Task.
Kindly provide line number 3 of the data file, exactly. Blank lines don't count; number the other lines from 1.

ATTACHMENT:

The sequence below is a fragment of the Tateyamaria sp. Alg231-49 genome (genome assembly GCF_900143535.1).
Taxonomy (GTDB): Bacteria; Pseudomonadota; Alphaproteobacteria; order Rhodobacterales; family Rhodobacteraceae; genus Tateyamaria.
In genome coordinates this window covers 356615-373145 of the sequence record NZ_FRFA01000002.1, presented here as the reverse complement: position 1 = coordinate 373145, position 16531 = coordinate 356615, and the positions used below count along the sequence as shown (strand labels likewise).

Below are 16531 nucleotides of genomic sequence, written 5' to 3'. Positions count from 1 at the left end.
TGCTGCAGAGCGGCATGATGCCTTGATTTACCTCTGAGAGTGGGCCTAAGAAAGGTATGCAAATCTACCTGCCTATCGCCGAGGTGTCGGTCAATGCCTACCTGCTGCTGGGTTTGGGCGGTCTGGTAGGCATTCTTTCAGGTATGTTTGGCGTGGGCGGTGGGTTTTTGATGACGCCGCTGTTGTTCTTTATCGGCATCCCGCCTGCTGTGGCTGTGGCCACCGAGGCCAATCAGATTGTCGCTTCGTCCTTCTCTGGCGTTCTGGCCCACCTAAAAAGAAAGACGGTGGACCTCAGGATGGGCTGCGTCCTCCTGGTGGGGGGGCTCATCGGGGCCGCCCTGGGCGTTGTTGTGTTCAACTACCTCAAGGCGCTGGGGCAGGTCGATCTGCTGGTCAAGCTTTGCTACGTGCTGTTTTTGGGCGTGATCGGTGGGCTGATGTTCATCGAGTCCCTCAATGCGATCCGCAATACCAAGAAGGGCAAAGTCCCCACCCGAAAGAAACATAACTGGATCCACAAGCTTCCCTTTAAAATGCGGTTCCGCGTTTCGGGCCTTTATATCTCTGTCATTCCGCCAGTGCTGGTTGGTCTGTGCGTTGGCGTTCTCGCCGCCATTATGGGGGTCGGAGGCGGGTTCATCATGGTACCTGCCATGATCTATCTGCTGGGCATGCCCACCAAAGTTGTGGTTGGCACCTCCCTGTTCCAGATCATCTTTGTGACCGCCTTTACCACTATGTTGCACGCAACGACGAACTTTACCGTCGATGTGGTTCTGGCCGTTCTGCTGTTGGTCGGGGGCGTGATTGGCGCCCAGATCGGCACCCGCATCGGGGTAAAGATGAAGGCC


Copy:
In genome coordinates this window covers 356615-373145 of the sequence record NZ_FRFA01000002.1, presented here as the reverse complement: position 1 = coordinate 373145, position 16531 = coordinate 356615, and the positions used below count along the sequence as shown (strand labels likewise).